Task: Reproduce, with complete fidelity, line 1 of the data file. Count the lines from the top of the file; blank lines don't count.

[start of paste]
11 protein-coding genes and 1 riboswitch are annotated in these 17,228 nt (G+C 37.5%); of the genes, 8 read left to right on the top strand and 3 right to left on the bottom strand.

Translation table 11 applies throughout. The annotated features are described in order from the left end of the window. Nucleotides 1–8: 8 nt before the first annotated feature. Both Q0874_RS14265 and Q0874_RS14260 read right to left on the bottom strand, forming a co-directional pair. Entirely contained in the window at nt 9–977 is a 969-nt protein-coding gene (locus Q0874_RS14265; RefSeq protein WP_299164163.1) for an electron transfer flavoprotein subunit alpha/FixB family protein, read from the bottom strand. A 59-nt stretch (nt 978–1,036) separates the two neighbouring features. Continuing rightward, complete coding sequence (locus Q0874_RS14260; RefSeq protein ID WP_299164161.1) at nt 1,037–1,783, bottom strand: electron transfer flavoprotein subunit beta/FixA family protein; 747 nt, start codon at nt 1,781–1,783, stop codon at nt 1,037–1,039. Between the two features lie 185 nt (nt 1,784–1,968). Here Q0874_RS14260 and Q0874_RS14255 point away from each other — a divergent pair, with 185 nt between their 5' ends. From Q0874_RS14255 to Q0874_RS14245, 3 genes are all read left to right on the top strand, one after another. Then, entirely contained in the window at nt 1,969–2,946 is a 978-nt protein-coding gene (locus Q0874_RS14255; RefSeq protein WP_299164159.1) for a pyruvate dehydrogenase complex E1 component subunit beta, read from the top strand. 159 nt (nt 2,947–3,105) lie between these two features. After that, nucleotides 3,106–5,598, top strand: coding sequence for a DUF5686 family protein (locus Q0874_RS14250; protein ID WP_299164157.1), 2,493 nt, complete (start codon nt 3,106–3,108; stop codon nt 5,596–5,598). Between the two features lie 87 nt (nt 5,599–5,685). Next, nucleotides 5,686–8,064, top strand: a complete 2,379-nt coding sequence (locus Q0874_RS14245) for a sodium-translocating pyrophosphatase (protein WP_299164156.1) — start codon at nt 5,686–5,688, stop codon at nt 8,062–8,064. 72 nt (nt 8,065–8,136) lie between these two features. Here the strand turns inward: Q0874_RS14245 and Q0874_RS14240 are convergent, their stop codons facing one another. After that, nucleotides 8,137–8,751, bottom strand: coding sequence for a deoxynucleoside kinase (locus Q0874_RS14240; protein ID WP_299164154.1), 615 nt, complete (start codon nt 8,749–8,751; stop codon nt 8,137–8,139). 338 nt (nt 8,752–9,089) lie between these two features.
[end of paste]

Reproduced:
11 protein-coding genes and 1 riboswitch are annotated in these 17,228 nt (G+C 37.5%); of the genes, 8 read left to right on the top strand and 3 right to left on the bottom strand.